1. Erlang is an industry-proven functional programming language with unmatched sweet-spots in fault-tolerance, concurrency, and distribution. RabbitMQ, CouchDB. Facebook Chat, Opcode Chef, and WhatsApp are written in Erlang, and more than half of the world's mobile phone traffic is driven by Erlang. Erlang is also opensource, and cross-platform.
    CQRS is an architectural pattern that separates commands (which mutate state) from queries (which return values). With CQRS the “read” data store and the “write” data store can be on different severs, can use different storage engines, and can be scaled independently. CQRS is often linked with the Event Sourcing pattern which models state as a series of events (past tense verbs) rather than a single “latest” value. What works for an accountant’s ledger (and for Git) can work for our “write” store too. Given a series of events, we can deal with concurrency and collisions more intelligently than “last guy wins”. We can also define varied service level agreements for our commands and our queries.
    CQRS promotes distribution, concurrency and eventual consistency which is dandy until we attempt to code an implementation with conventional tools like C# or Java. Lucky for us, Erlang is unconventional in all the right ways. Many of the ideas of CQRS dovetail perfectly with the sweet-spots of Erlang. In this session we will dive into CQRS, and explore a sample implementation written in Erlang. We will spotlight a few areas where CQRS with Erlang shines.

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  2. This talk outlines developments in programming from the beginning of programming (in 1948) to today. In particular I'll talk about the development of Erlang and about the trends in programming that lead to Erlang and what these trends mean for the future. Work on Erlang started in 1985, so we'll turn the clock back to 1985 and see what the world looked like then. C++, Java, Haskell, Javascript, Ruby, Python and Perl had yet to be invented.
    Most people believed, incorrectly as it turned out, that Ada and PL/1 would dominate the future. But I was more interested in Prolog and Smalltalk. Prolog was the answer, but I didn't know what the question was. I'll talk about how we grew a programming language, and what the main factors were in spreading the language. I'll relate my personal experience with Erlang to broader developments in programming and try to see how the two fit together. I'll also take a peep into the future and speculate about where computing is going.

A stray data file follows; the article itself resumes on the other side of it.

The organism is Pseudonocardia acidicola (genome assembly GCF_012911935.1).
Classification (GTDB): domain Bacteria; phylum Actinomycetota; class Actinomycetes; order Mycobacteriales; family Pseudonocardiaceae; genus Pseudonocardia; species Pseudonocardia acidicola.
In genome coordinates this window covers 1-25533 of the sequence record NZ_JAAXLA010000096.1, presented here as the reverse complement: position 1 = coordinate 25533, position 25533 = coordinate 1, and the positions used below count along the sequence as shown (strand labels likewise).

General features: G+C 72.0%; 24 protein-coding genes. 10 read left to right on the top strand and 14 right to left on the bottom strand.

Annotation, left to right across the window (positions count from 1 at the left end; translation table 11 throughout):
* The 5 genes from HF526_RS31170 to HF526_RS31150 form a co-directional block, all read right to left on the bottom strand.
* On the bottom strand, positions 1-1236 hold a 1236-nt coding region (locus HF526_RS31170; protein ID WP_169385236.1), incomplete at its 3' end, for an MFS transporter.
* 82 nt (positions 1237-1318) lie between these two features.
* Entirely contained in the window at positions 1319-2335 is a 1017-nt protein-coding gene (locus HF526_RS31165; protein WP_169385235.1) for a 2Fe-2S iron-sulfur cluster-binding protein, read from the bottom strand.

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  3. You've heard the arguments in favor of functional languages: they make parallel computation easier, help you reason about your program, let you do more with fewer lines of code, etc. But what about the code? To many it's cryptic, arcane, mind boggling -- and the syntax, dating back in some cases 40 years, can be downright hideous!
    Can the value of using functional languages make up for the pain associated with them?
    In this talk, Garrett will make the case that, when done right, functional programs are stunningly beautiful. And not to mathematicians and logicians -- to normal folk. To the artist, the poet -- to the software craftsman that lives in all of us!
    Using the impossibly dated syntax of Erlang, Garrett will dive into writing beautiful functional code. He'll cover these topics:
    API design in a functional language
    Function and variable names
    Proper use of case and if expressions
    Managing complex data structures
    Code refactoring
    Common functional patterns
    While examples are in Erlang, the lessons of this talk can be applied to other functional languages. If you're new to functional programming, or a seasoned expert, you will see a side of functional programming that is rarely talked about. You'll learn the fundamentals of functional programming in a novel way -- a method that focuses meticulously on clarity, readability, maintainability -- in short, the beauty of functional programming.

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  4. Functional programming has been popular for quite some time, but now we're seeing that not only ninjas, but aso laymen is starting to use some of the functional paradigms. The same with Reactive programming. Reactive data is not only for blue collar spreadsheet experts or hardcore Verilog programmers.
    This talk will introduce the two paradigms combined as Functional Reactive Programming (FRP), first from a small theoretical perspective from its rise in the 90's. After the short theoretical introduction, we'll start live coding and showing practical examples of how we can use the FRP library Bacon.js to do functional reactive coding in the real world!
    We'll try to implement different examples live on stage, like using WebSockets or an auto complete search field. I will try to convince and show the attendees how incredible fun it is when using Bacon.js and how we can attain state-less code without asynchronus cludder.

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  5. When you build real world applications, you are not always on the "happy path". You must deal with validation, logging, network and service errors, and other annoyances.
    How do you manage all this within a functional paradigm, when you can't use exceptions, or do early returns, and when you have no stateful data?
    This talk will demonstrate a common approach to this challenge, using a fun and easy-to-understand "railway oriented programming" analogy. You'll come away with insight into a powerful technique that handles errors in an elegant way using a simple, self-documenting design.

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NDC 2014 Functional

Jim Everett

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